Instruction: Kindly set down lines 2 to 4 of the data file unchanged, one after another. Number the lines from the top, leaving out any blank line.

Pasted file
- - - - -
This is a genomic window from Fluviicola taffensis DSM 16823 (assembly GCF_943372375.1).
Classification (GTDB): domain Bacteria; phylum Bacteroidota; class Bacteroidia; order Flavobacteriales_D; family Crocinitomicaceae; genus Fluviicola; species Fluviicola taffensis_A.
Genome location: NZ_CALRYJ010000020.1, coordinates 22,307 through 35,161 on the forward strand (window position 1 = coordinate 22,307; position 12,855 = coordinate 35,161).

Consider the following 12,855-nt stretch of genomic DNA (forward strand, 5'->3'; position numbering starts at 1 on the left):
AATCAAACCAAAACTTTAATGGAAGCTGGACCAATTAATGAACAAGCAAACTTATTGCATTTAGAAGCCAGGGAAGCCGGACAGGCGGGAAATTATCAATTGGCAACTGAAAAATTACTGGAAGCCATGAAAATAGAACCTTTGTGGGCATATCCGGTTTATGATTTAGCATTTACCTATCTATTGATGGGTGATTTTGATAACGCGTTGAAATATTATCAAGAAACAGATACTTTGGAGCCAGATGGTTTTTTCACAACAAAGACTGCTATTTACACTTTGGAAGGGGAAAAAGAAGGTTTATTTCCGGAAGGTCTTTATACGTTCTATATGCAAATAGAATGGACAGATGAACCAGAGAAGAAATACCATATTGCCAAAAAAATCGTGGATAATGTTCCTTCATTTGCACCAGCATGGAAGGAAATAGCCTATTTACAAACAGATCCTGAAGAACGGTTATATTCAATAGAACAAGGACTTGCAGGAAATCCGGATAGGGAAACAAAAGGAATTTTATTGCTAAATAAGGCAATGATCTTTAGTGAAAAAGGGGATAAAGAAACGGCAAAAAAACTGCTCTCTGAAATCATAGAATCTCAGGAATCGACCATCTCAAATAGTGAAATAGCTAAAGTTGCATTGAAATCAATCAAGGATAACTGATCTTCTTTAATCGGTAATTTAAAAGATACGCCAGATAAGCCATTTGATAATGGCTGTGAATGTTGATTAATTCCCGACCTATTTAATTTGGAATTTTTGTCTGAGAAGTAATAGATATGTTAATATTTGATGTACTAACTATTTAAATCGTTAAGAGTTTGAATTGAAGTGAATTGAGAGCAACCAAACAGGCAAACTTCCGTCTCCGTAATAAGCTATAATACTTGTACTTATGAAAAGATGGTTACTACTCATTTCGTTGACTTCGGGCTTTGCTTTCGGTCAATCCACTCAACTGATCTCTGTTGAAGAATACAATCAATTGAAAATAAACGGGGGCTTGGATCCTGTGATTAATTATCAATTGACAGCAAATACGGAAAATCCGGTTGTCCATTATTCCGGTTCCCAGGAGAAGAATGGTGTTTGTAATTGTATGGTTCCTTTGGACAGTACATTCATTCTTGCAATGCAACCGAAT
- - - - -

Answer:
Classification (GTDB): domain Bacteria; phylum Bacteroidota; class Bacteroidia; order Flavobacteriales_D; family Crocinitomicaceae; genus Fluviicola; species Fluviicola taffensis_A.
Genome location: NZ_CALRYJ010000020.1, coordinates 22,307 through 35,161 on the forward strand (window position 1 = coordinate 22,307; position 12,855 = coordinate 35,161).

Consider the following 12,855-nt stretch of genomic DNA (forward strand, 5'->3'; position numbering starts at 1 on the left):